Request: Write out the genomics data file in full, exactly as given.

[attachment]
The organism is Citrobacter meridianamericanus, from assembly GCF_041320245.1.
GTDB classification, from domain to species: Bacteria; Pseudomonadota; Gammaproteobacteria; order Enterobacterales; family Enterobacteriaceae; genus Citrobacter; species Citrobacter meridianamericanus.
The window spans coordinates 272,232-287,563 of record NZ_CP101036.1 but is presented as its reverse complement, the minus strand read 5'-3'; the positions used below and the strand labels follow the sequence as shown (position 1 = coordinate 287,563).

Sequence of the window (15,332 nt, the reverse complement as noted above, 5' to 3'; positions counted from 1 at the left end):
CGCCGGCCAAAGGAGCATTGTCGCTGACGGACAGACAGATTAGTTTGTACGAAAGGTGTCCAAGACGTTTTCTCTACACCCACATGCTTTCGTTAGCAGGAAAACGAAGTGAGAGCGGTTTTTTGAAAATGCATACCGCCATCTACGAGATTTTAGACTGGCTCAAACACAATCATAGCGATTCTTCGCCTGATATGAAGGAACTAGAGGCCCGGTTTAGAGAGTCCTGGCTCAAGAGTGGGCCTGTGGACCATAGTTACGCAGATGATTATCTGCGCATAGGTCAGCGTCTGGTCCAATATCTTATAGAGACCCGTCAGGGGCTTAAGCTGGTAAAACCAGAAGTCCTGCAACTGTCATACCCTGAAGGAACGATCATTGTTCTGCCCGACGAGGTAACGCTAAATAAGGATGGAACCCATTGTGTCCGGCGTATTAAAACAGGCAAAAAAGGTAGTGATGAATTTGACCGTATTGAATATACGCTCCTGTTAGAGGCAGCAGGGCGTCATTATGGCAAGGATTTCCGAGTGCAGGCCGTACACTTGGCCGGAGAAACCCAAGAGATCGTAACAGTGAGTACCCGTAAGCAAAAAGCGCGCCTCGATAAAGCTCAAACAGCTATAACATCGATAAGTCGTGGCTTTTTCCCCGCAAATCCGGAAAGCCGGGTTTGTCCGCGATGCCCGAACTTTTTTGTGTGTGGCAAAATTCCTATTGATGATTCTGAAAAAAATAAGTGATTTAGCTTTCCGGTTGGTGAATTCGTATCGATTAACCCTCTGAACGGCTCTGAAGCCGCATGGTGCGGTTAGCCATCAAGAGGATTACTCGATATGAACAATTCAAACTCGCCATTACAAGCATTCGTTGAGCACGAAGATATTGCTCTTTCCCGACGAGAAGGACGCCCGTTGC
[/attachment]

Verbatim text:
The organism is Citrobacter meridianamericanus, from assembly GCF_041320245.1.
GTDB classification, from domain to species: Bacteria; Pseudomonadota; Gammaproteobacteria; order Enterobacterales; family Enterobacteriaceae; genus Citrobacter; species Citrobacter meridianamericanus.
The window spans coordinates 272,232-287,563 of record NZ_CP101036.1 but is presented as its reverse complement, the minus strand read 5'-3'; the positions used below and the strand labels follow the sequence as shown (position 1 = coordinate 287,563).

Sequence of the window (15,332 nt, the reverse complement as noted above, 5' to 3'; positions counted from 1 at the left end):
CGCCGGCCAAAGGAGCATTGTCGCTGACGGACAGACAGATTAGTTTGTACGAAAGGTGTCCAAGACGTTTTCTCTACACCCACATGCTTTCGTTAGCAGGAAAACGAAGTGAGAGCGGTTTTTTGAAAATGCATACCGCCATCTACGAGATTTTAGACTGGCTCAAACACAATCATAGCGATTCTTCGCCTGATATGAAGGAACTAGAGGCCCGGTTTAGAGAGTCCTGGCTCAAGAGTGGGCCTGTGGACCATAGTTACGCAGATGATTATCTGCGCATAGGTCAGCGTCTGGTCCAATATCTTATAGAGACCCGTCAGGGGCTTAAGCTGGTAAAACCAGAAGTCCTGCAACTGTCATACCCTGAAGGAACGATCATTGTTCTGCCCGACGAGGTAACGCTAAATAAGGATGGAACCCATTGTGTCCGGCGTATTAAAACAGGCAAAAAAGGTAGTGATGAATTTGACCGTATTGAATATACGCTCCTGTTAGAGGCAGCAGGGCGTCATTATGGCAAGGATTTCCGAGTGCAGGCCGTACACTTGGCCGGAGAAACCCAAGAGATCGTAACAGTGAGTACCCGTAAGCAAAAAGCGCGCCTCGATAAAGCTCAAACAGCTATAACATCGATAAGTCGTGGCTTTTTCCCCGCAAATCCGGAAAGCCGGGTTTGTCCGCGATGCCCGAACTTTTTTGTGTGTGGCAAAATTCCTATTGATGATTCTGAAAAAAATAAGTGATTTAGCTTTCCGGTTGGTGAATTCGTATCGATTAACCCTCTGAACGGCTCTGAAGCCGCATGGTGCGGTTAGCCATCAAGAGGATTACTCGATATGAACAATTCAAACTCGCCATTACAAGCATTCGTTGAGCACGAAGATATTGCTCTTTCCCGACGAGAAGGACGCCCGTTGC